May 25, 2017
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Included as part of the PRECAUTIONS section.


Hypersensitivity Reactions

Acute allergic reactions, including anaphylaxis, have occurred with BioThrax. Appropriate medical treatment and supervision must be available to manage possible anaphylactic reactions following administration of the vaccine. [See CONTRAINDICATIONS]


The stopper of the vial contains dry natural rubber and may cause allergic reactions to patients with a possible history of latex sensitivity.


BioThrax can cause fetal harm when administered to a pregnant woman. If this drug is used during pregnancy, or if the patient becomes pregnant while taking this drug, the patient should be apprised of the potential hazard to a fetus. [See Pregnancy]

Pregnant women should not be vaccinated against anthrax unless the potential benefits of vaccination have been determined to outweigh the potential risk to the fetus. Results of a large observational study that examined the rate of birth defects among 37,140 infants born to U.S. military service women who received anthrax vaccine in pregnancy between 1998 and 2004 showed that birth defects were slightly more common in first trimester-exposed infants (odds ratio = 1.18, 95% confidence interval: 0.997, 1.41) when compared with infants of women vaccinated outside of the first trimester and compared to unvaccinated women.1 While the increased birth defect rates were not statistically significant when compared with infants born to women vaccinated outside of pregnancy, pregnant women should not be vaccinated against anthrax unless the potential benefits of vaccination have been determined to outweigh the potential risk to the fetus.

The effect of BioThrax on embryo-fetal and pre-weaning development was evaluated in a developmental toxicity study using pregnant rabbits. One group of rabbits was administered BioThrax twice prior to gestation and during the period of organogenesis (gestation day 7). A second group of rabbits was administered BioThrax twice prior to gestation and on gestation day 17. BioThrax was administered at 0.5 ml/rabbit/occasion, by intramuscular injection. No adverse effects on mating, fertility, pregnancy, parturition, lactation, embryo-fetal or pre-weaning development were observed. There were no vaccine-related fetal malformations or other evidence of teratogenesis noted in this study.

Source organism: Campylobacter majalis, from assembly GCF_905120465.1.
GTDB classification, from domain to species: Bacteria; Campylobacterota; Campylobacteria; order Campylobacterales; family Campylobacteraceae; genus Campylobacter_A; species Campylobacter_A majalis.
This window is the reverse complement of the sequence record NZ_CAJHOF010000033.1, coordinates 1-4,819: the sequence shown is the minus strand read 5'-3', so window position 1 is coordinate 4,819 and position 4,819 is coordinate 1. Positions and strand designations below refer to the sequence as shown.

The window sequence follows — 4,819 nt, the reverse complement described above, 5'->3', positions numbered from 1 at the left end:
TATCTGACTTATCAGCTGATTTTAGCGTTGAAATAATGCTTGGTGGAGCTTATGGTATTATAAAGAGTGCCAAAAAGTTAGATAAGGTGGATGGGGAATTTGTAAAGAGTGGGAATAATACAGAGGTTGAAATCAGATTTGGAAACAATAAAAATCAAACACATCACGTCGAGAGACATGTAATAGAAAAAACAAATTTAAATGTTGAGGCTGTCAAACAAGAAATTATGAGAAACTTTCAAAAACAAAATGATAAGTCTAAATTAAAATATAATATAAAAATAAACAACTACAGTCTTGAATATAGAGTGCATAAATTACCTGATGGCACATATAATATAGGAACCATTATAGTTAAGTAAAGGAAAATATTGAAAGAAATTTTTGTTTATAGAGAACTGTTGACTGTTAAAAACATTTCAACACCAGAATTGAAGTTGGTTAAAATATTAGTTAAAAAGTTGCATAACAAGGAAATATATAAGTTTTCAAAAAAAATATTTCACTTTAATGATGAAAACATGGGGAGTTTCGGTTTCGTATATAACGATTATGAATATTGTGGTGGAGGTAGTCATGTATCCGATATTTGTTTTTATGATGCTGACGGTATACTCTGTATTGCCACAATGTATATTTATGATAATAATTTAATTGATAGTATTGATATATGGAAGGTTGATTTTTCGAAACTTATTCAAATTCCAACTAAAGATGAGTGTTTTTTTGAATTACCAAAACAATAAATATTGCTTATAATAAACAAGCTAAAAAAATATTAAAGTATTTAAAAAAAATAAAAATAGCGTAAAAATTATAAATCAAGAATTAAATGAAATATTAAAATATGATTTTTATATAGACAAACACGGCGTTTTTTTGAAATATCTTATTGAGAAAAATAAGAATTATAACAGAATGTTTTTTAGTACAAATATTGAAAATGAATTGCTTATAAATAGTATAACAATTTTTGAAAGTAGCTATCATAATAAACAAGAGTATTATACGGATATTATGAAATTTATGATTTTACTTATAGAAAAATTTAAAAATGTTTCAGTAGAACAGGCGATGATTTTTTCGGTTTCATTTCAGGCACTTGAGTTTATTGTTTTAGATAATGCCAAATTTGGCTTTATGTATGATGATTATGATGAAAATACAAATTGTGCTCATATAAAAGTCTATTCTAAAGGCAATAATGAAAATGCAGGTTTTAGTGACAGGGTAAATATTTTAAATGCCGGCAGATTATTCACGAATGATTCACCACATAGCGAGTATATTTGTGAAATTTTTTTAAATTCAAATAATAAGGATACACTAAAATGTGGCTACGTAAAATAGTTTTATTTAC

History Of Anthrax Disease

History of anthrax disease may increase the potential for severe local adverse reactions.

Altered Immunocompetence

If BioThrax is administered to immunocompromised persons, including those receiving immunosuppressive therapy, the immune response may be diminished.

Limitations Of Vaccine Effectiveness

Vaccination with BioThrax may not protect all individuals.

Patient Counseling Information

See FDA-approved patient labeling (PATIENT INFORMATION).

Advise women of the potential risk to the fetus. [See Use in Specific Populations]

Inform patients of the benefits and risks of immunization with BioThrax.

Instruct patients to report any serious adverse reaction to their health care provider.

Use In Specific Populations


Pregnancy Category D. [See WARNINGS AND PRECAUTIONS]

Male Fertility

A retrospective study was performed at an in-vitro fertilization clinic to evaluate whether BioThrax may impact reproductive function in men. This study compared semen parameters, embryo quality, and pregnancy outcomes in 254 male clients who stated that they had received BioThrax, with those of 791 male clients who did not.2 Prior receipt of BioThrax did not influence semen parameters (including concentration, motility, and morphology), fertilization rate, embryo quality or clinical pregnancy rates.

Nursing Mothers

It is not known whether BioThrax is excreted in human milk. Because many drugs are excreted in human milk, caution should be exercised when BioThrax is administered to a nursing woman.

Pediatric Use

Safety and effectiveness in pediatric patients have not been established for BioThrax.

Geriatric Use

BioThrax has not been approved for use in patients greater than 65 years of age.


1. Ryan, M.A.D., et al. 2008. Birth defects among infants born to women who received anthrax vaccine in pregnancy. Am J Epidemiol, 168:434-442.

2. Catherino, W., et al., 2005. The anthrax vaccine does not affect semen parameters, embryo quality, or pregnancy outcome in couples with a vaccinated male military service member. Fertility and Sterility, 83:480-483

This monograph has been modified to include the generic and brand name in many instances.

Last reviewed on RxList: 11/2/2015


Report Problems to the Food and Drug Administration


You are encouraged to report negative side effects of prescription drugs to the FDA. Visit the FDA MedWatch website or call 1-800-FDA-1088.

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